The home catastrophe to the Phoenix Suns on Jan. 30 led to added frustration, considering everyone seemed to be on board with the “he’ll return to Indy, snap out of it, and put on a show.” Results didn’t quite live up to that assumption, however. In a 102-94 loss, no player on the Pacers’ roster could hit water if they fell out of a boat. At least from the perimeter, that is. Indiana, as a unit, shot 1-of-15 from beyond the arc (6.6 percent), and only received a stale 12 points and 10 rebounds from George. Shooting 5-of-17 from the field alone, and misfiring on all six 3-point attempts, George’s problems indeed carried over. Roy Hibbert kept the team alive through three quarters, but exhibited no offensive involvement in the fourth quarter. That was headed by George Hill, and we witnessed the ending result.
Saturday, Feb. 1, Indiana hosted the Brooklyn Nets at Bankers Life Fieldhouse. The atmosphere was one that George typically thrives on to make his statements. After all, entering the game, he had posted a series average of 24.6 points per game in the previous three meetings with Jason Kidd‘s new project. Needless to say, George let the headache continue. Scraping by in a 97-96 victory, in which Indiana impersonated a charity by giving the ball away 23 times, George shot just 7-of-19 from the field (36.8 percent) and 2-of-6 from 3-point territory. The rough patch didn’t stop George from attacking, as he still nearly grabbed a double-double with 20 points and eight rebounds. Try to imagine another instance where your superstar shoots poorly, your team commits 23 turnovers, and you still manage to defeat two future Hall-of-Famers and a current All-Star.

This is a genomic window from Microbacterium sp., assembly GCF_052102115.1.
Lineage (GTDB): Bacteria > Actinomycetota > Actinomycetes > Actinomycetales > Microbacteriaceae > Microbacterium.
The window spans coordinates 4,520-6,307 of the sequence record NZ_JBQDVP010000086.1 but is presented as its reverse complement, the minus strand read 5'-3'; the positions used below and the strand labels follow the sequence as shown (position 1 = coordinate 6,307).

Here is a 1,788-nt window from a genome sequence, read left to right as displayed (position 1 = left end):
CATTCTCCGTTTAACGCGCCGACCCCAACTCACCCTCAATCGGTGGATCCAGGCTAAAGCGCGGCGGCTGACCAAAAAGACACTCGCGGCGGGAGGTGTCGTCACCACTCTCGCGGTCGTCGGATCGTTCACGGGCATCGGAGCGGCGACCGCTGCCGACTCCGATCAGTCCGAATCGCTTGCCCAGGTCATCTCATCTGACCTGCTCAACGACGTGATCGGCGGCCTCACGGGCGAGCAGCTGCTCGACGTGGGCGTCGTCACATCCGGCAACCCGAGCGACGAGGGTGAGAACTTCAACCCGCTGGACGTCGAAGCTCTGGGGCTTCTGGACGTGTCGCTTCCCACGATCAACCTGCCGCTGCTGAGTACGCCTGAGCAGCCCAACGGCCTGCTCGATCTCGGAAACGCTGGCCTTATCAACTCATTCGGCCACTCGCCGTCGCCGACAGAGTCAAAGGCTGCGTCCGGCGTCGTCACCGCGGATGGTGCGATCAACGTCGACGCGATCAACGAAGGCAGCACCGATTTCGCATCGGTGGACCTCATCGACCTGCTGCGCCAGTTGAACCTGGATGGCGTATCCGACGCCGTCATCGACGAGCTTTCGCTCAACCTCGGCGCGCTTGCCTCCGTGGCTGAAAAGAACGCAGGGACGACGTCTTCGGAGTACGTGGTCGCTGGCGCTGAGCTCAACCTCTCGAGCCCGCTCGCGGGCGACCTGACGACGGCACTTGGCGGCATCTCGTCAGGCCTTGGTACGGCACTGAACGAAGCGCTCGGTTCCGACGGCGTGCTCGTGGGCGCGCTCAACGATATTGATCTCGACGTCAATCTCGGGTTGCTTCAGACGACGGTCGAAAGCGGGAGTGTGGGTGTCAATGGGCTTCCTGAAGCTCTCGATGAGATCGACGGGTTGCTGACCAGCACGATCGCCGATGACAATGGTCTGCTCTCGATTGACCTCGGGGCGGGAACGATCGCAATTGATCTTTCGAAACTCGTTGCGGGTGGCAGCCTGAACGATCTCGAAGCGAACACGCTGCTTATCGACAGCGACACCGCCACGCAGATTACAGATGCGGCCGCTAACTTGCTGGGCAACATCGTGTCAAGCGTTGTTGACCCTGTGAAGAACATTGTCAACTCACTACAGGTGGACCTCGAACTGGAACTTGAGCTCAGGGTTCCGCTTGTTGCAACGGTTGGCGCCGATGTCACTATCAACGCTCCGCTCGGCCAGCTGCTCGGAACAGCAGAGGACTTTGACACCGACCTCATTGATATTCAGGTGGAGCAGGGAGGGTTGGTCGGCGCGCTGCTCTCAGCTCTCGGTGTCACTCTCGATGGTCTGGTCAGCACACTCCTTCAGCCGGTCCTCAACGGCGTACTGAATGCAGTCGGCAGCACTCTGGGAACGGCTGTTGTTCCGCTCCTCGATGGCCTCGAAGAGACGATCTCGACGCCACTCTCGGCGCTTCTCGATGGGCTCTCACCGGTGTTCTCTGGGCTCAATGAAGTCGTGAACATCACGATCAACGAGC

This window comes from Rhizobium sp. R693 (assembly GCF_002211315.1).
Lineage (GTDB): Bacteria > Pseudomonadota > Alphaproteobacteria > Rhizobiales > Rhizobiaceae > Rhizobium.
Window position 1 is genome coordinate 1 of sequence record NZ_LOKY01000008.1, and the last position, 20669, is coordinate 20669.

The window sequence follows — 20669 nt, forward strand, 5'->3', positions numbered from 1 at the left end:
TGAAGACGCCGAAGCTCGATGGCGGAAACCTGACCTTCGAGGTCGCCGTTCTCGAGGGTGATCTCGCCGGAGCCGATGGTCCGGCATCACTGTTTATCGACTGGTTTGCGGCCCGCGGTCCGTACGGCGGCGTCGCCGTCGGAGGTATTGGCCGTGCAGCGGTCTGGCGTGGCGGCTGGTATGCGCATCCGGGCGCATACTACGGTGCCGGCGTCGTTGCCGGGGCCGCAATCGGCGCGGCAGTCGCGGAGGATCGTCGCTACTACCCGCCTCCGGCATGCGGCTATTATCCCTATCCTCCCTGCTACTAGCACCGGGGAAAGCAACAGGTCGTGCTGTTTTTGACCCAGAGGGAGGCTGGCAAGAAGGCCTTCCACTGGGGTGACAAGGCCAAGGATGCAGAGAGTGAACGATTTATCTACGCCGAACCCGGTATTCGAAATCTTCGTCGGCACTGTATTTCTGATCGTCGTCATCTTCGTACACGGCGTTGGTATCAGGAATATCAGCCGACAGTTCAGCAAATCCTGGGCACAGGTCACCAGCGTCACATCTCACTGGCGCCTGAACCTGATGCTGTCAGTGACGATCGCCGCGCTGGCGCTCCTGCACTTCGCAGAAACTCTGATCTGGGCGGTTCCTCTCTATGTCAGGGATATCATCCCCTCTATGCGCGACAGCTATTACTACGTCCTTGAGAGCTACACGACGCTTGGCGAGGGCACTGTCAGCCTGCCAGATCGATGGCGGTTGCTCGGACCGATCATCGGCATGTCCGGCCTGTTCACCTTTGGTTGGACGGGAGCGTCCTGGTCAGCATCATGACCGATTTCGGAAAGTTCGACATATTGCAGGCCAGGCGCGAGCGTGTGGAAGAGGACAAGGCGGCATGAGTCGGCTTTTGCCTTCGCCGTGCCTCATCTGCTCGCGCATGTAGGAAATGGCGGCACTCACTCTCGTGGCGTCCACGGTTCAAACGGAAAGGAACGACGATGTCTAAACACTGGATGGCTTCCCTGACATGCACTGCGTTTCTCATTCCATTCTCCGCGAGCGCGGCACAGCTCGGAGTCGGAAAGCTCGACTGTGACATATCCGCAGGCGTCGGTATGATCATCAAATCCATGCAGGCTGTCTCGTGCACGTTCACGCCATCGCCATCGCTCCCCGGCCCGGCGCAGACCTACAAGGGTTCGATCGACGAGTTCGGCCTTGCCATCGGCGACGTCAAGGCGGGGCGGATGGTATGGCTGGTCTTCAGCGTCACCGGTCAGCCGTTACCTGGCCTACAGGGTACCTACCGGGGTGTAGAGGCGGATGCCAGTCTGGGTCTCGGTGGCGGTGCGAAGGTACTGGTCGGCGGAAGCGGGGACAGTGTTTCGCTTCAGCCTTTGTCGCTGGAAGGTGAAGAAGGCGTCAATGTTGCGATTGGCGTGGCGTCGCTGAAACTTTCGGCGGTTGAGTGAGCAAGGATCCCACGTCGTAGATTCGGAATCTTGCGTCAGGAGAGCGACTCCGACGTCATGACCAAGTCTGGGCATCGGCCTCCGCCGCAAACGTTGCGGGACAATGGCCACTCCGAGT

In the last game of a three-game home stand, George began to show improvement, along with indication that he may be gaining back the shooting touch. The Pacers didn’t necessarily need a strong night from their max contract guy, since the bench actually came to perform. The discrepancy between offensive production in the starting and second units was …. zero. As the starters scored 49 points, the bench also poured in 49 of their own, highlighted by Danny Granger‘s season-high of 16. George only attempted 12 shots (tied for his lowest since the Dec. 10 meeting against Miami), and connected on five of them. 15 points in just 27 minutes was all George needed to do, and therefore, the burden was lifted off his shoulders in Monday’s 98-79 victory over Orlando. On another note, Indianapolis Stars’ Candace Buckner correctly predicted the score for this one, as she gave a thorough game preview the night before. Kudos for completing the hardest thing a writer or fan could do, in my opinion.
Finally, there was the ever so difficult matchup in Atlanta on Tuesday evening. Visiting Phillips Arena isn’t something the Pacers can say they’ve had success with, seeing as how Atlanta had taken the previous 12 regular season meetings. Directly from the beginning, Frank Vogel’s group got the sense that trouble could loom once again. With three quick turnovers in the first 2:30 of the game, it was the same song, different dance. In fact, the Pacers racked up seven turnovers in the first quarter alone, and ultimately finished the night with 19, a number that is still too monumental for a team with championship aspirations. George didn’t look to force the issue early on, but never heated up throughout the game. As the Pacers managed to hold off a 30-point fourth quarter for the Hawks and late heroics by Cartier Martin, George ended the game with 18 points, seven rebounds, and two steals. The poor shooting stretch picked back up, as he shot 6-of-16 from the field (37.5 percent) and 2-of-8 from deep (25 percent).